Paper: Scalable Atomic Visibility with RAMP Transactions - Scale Linearly to 100 Servers

We are not yet at the End of History for database theory as Peter Bailis and the Database Group at UC Berkeley continue to prove with a great companion blog post to their new paper: Scalable Atomic Visibility with RAMP Transactions. I like the approach of pairing a blog post with a paper. A paper almost by definition is formal, but a blog post can help put a paper in context and give it some heart.

From the abstract:

Databases can provide scalability by partitioning data across several servers. However, multi-partition, multi-operation transactional access is often expensive, employing coordination-intensive locking, validation, or scheduling mechanisms. Accordingly, many real-world systems avoid mechanisms that provide useful semantics for multi-partition operations. This leads to incorrect behavior for a large class of applications including secondary indexing, foreign key enforcement, and materialized view maintenance. In this work, we identify a new isolation model—Read Atomic (RA) isolation—that matches the requirements of these use cases by ensuring atomic visibility: either all or none of each transaction’s updates are observed by other transactions. We present algorithms for Read Atomic Multi-Partition (RAMP) transactions that enforce atomic visibility while offering excellent scalability, guaranteed commit despite partial failures (via synchronization independence), and minimized communication between servers (via partition independence). These RAMP transactions correctly mediate atomic visibility of updates and provide readers with snapshot access to database state by using limited multi-versioning and by allowing clients to independently resolve non-atomic reads. We demonstrate that, in contrast with existing algorithms, RAMP transactions incur limited overhead—even under high contention—and scale linearly to 100 servers.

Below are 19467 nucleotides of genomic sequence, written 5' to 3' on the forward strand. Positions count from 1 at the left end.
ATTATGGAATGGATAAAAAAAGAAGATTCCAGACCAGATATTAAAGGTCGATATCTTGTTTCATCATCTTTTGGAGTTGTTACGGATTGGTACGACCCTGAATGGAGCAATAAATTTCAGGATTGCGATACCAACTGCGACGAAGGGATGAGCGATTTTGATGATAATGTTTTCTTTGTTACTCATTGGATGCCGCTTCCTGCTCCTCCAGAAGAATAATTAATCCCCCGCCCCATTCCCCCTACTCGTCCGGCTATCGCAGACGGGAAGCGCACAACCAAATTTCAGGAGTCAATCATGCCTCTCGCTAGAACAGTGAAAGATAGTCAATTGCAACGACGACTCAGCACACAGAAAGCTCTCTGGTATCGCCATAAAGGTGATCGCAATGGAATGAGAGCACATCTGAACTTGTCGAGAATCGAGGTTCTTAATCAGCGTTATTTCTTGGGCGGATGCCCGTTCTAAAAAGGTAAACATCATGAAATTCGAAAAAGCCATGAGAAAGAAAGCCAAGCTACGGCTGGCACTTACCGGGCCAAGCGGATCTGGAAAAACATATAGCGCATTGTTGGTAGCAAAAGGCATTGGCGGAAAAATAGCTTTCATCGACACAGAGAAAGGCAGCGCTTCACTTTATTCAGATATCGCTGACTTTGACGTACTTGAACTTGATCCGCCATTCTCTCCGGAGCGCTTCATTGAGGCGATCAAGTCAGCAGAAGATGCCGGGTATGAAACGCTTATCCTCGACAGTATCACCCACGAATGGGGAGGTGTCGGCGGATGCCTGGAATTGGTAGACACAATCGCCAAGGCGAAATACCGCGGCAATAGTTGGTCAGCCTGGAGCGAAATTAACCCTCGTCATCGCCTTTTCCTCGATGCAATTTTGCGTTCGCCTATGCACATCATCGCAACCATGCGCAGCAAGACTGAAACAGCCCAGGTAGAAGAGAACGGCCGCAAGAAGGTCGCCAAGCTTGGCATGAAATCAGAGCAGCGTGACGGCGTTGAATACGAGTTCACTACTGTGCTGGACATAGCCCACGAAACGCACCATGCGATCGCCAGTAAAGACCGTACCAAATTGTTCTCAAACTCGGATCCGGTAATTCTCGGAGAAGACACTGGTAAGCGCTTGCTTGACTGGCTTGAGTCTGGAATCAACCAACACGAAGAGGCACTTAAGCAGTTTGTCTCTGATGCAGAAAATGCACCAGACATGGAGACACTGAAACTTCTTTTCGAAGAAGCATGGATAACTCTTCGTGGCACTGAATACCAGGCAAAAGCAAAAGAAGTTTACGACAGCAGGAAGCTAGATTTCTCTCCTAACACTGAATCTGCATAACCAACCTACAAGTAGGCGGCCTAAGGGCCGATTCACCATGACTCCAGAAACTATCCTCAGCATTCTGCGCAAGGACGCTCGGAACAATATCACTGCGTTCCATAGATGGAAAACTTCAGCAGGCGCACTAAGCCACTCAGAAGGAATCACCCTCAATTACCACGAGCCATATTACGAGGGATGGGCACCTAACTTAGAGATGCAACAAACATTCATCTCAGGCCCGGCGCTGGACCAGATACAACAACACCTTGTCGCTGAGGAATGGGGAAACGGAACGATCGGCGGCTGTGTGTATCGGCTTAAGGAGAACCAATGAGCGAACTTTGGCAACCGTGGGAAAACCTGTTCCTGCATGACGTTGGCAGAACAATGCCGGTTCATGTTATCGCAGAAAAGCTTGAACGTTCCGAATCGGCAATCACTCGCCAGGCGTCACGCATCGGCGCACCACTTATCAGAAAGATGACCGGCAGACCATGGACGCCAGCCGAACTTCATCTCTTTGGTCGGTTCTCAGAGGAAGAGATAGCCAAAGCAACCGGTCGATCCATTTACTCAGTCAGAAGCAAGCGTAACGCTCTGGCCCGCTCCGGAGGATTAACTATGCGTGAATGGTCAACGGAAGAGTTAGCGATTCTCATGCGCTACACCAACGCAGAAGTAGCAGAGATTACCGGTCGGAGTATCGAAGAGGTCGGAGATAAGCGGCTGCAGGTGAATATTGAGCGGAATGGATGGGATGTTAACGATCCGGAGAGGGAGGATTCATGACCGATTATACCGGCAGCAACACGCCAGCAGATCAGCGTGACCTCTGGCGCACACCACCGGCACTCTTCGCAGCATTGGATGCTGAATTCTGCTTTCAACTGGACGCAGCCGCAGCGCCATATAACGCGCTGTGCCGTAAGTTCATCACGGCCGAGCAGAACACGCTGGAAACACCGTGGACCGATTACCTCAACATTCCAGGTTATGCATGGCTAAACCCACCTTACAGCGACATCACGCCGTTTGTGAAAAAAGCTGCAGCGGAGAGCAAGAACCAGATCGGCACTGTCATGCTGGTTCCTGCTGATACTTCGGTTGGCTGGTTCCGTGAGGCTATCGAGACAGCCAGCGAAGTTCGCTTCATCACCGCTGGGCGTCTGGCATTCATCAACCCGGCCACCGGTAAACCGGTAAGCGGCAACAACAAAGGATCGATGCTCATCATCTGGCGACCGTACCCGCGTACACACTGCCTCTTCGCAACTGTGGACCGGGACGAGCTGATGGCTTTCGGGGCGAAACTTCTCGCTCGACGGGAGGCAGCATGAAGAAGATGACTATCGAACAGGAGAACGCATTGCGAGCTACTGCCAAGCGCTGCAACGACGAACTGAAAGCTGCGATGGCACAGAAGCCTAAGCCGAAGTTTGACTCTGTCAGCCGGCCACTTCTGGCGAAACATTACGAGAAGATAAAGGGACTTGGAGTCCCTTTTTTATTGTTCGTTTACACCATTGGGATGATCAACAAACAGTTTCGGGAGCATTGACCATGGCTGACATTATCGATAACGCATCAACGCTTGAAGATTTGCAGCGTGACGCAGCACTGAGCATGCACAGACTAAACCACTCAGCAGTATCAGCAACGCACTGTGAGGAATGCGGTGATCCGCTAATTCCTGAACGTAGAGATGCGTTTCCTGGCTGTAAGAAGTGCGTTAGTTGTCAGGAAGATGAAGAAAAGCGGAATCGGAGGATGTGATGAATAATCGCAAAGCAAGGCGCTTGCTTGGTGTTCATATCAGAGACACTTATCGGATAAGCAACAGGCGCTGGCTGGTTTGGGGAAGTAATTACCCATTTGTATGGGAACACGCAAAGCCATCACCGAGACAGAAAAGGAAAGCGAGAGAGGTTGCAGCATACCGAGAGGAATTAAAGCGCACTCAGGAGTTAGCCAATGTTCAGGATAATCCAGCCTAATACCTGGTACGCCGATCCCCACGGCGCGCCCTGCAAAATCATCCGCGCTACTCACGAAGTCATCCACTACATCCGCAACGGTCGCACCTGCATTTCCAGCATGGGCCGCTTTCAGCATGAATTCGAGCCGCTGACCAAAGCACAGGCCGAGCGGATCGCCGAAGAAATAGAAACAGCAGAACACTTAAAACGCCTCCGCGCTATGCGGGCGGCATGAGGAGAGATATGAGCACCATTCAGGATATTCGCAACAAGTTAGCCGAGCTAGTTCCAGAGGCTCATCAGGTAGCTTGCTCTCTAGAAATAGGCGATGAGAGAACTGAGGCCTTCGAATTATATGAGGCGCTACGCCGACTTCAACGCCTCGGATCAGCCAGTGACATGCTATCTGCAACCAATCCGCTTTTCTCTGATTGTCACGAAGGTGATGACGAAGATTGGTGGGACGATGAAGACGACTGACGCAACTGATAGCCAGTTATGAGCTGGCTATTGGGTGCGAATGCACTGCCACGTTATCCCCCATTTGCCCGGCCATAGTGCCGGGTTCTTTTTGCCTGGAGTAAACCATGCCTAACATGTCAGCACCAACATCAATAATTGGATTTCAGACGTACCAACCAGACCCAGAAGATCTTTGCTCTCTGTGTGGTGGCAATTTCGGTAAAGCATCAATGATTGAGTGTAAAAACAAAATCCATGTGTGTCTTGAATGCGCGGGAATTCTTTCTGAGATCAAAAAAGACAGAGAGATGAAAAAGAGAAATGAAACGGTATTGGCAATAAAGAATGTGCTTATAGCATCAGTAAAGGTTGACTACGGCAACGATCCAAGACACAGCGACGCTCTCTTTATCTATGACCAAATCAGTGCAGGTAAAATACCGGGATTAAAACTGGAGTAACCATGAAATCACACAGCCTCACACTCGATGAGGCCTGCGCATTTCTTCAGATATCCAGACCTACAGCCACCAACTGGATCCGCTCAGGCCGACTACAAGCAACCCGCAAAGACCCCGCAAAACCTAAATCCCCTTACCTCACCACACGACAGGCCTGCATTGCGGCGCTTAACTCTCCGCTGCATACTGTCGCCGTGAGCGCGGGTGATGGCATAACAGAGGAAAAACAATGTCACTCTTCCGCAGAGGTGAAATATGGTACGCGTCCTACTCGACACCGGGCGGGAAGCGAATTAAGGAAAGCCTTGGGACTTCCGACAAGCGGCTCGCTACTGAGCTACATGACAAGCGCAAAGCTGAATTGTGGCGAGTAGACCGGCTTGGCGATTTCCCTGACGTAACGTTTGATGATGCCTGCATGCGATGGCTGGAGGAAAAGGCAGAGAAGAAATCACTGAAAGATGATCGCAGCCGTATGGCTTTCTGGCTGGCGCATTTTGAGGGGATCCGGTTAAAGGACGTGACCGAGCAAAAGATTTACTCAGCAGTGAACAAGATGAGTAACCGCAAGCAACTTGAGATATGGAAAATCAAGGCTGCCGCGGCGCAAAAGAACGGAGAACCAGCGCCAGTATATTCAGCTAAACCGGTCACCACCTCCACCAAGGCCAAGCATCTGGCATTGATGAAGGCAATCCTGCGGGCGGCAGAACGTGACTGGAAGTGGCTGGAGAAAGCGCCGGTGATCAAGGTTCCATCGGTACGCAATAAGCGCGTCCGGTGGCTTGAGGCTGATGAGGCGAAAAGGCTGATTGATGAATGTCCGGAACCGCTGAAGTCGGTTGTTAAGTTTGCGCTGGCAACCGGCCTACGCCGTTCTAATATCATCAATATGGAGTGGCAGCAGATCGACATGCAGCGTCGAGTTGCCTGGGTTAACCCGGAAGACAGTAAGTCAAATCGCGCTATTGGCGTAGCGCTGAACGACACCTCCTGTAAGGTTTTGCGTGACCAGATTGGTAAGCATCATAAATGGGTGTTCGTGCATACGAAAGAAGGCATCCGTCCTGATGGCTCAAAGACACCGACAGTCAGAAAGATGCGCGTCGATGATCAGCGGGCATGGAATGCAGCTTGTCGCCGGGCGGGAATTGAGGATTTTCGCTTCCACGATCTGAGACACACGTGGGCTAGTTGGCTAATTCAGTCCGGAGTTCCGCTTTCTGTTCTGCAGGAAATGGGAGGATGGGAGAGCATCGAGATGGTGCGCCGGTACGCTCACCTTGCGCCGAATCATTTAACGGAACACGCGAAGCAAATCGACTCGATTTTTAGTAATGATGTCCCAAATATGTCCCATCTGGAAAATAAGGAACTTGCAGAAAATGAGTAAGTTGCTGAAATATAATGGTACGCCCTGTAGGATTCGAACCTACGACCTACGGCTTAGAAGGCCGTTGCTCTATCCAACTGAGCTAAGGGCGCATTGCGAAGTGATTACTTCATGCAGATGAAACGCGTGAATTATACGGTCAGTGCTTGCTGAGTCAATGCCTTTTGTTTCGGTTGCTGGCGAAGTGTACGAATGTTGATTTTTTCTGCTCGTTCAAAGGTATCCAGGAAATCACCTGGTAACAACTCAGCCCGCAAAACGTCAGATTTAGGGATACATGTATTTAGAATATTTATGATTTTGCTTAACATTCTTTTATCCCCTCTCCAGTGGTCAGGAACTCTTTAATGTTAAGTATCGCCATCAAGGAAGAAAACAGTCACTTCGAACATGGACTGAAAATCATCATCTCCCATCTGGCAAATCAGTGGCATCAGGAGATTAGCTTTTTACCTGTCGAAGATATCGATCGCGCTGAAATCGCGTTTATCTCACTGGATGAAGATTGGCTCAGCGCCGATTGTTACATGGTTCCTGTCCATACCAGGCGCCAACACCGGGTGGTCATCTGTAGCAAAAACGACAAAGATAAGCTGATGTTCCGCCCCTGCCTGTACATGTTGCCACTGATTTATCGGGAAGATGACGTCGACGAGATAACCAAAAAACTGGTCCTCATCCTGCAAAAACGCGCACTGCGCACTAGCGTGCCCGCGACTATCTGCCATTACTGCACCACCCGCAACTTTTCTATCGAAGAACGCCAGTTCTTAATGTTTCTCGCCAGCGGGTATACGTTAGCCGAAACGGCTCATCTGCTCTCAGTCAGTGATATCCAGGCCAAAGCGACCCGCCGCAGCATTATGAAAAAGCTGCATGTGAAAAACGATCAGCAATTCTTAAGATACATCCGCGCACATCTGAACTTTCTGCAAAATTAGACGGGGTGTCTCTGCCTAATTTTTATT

What is RAMP?

RAMP transactions are scalable because they appropriately control the visibility of updates without inhibiting concurrency. Rather than force concurrent reads and writes to stall, RAMP transactions allow reads to “race” writes: RAMP transactions can autonomously detect the presence of non-atomic (partial) reads and, if necessary, repair them via a second round of communication with servers. To accomplish this, RAMP writers attach metadata to each write and use limited multi-versioning to prevent readers from stalling. The three algorithms we present offer a trade-off between the size of this metadata and performance. RAMP-Small transactions require con- stant space (a timestamp per write) and two round trip time delays (RTTs) for reads and writes. RAMP-Fast transactions require meta-data size that is linear in the number of writes in the transaction but only require one RTT for reads in the common case and two in the worst case. RAMP-Hybrid transactions employ Bloom filters [10] to provide an intermediate solution. Traditional techniques like locking couple atomic visibility and mutual exclusion; RAMP transactions provide the benefits of the former without incurring the scalability, availability, or latency penalties of the latter.